The 8 Wonders of Kansas Geography were announced Thursday, with 12,401 votes cast.
The contest is one of a series that the Kansas Sampler Foundation is promoting.
It allows people of all ages to pick their favorites things about Kansas, said Marci Penner, director of the Kansas Sampler Foundation.
The top 8 winners of the Geography contest are:
Alcove Spring, Blue Rapids— Chosen because of its historical significance as a stop for Indians, fur traders and emigrants on the Oregon Trail. Visitors can still see the wagon ruts, an intermittent waterfall and a long-flowing spring.
Coronado Heights, Lindsborg — Not only a historic landmark but a natural platform of Dakota Formation sandstone. It features a scenic overlook of the Smoky Hills and Smoky Hill River Valley.
Four-State Lookout, White Cloud — Offers a view of Kansas, Missouri, Nebraska and Iowa from a viewing platform. Views include glacial hills and the Missouri River.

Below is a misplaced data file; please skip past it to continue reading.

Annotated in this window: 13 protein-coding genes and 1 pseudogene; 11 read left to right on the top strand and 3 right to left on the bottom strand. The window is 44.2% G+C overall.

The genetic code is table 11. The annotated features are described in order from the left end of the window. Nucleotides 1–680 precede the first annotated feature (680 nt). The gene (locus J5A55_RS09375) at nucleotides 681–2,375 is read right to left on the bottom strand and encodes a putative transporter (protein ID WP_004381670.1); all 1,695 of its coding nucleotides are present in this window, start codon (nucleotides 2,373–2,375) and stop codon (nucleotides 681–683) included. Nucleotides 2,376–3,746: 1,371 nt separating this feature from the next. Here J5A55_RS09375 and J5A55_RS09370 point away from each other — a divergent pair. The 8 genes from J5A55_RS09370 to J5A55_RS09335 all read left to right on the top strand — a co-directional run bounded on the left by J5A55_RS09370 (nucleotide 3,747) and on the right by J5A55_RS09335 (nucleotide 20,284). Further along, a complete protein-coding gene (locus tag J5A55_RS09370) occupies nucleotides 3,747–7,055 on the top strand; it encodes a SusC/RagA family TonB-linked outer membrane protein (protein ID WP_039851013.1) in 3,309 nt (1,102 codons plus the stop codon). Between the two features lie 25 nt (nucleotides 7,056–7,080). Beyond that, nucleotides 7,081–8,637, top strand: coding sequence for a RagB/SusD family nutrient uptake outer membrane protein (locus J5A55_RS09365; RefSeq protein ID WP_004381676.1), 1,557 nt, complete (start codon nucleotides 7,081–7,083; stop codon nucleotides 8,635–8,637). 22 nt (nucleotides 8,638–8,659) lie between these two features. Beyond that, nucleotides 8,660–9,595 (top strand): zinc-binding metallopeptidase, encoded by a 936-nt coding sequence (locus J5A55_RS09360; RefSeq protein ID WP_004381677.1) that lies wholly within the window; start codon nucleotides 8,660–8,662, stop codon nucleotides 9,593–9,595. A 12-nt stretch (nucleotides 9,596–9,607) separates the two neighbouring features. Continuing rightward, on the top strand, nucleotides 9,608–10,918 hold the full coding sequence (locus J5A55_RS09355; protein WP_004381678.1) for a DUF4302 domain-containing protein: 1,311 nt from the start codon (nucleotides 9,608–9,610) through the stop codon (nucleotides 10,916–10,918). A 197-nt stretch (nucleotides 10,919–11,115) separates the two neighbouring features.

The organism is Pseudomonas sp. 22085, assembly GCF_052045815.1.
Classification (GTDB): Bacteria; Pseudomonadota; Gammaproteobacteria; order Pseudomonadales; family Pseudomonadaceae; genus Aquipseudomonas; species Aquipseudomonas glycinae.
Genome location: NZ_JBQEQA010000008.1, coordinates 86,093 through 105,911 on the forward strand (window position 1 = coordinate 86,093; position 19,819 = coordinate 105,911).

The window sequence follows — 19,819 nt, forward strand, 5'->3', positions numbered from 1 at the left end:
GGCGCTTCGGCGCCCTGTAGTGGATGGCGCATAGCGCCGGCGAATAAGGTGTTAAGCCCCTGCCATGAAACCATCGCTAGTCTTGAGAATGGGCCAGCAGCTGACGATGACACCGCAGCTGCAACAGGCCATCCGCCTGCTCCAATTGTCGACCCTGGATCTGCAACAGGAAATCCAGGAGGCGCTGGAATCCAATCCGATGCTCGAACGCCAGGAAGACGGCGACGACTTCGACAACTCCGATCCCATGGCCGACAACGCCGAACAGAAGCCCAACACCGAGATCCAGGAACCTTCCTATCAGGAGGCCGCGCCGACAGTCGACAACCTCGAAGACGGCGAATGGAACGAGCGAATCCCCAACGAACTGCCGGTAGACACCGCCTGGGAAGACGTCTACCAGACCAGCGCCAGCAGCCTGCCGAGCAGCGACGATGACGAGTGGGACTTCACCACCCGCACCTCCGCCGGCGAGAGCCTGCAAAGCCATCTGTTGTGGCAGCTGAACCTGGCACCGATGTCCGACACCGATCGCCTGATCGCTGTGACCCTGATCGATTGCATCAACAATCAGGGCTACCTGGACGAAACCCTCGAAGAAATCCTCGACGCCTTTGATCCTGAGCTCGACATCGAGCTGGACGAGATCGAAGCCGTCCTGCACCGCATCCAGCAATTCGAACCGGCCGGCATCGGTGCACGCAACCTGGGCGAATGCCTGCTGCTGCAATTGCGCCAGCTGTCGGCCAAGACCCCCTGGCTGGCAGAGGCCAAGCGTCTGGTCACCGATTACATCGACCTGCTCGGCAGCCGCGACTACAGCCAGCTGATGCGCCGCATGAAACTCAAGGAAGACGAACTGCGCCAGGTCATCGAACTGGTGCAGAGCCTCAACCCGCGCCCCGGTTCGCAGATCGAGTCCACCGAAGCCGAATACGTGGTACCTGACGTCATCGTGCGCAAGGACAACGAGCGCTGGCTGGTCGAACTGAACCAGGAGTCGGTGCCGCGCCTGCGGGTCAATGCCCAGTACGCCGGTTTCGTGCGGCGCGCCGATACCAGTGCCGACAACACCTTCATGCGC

Gyp Hills Scenic Drive and Gypsum Hills Scenic Byway, Barber and Comanche Counties — Known for their stunning rust-red buttes and mesa capped by layers of sparkling white gypsum.
Konza Prairie, Manhattan — Is an internationally recognized research site for tallgrass prairie ecology and has trails for public hiking through the Flint Hills.
Maxwell Wildlife Refuge, Canton — Known for its prairie and for being the only place in Kansas where buffalo and elk can be viewed in their natural habitat by the public.
Mushroom Rock State Park, Ellsworth County and Rock City, Minneapolis — Showcases Dakota Sandstone, deposited 100 million years ago and since exposed by the forces of erosion.
Pillsbury Crossing, near Manhattan — A flat, stone creek bottom that forms a natural ford and a long, broad waterfall that has been a landmark for generations.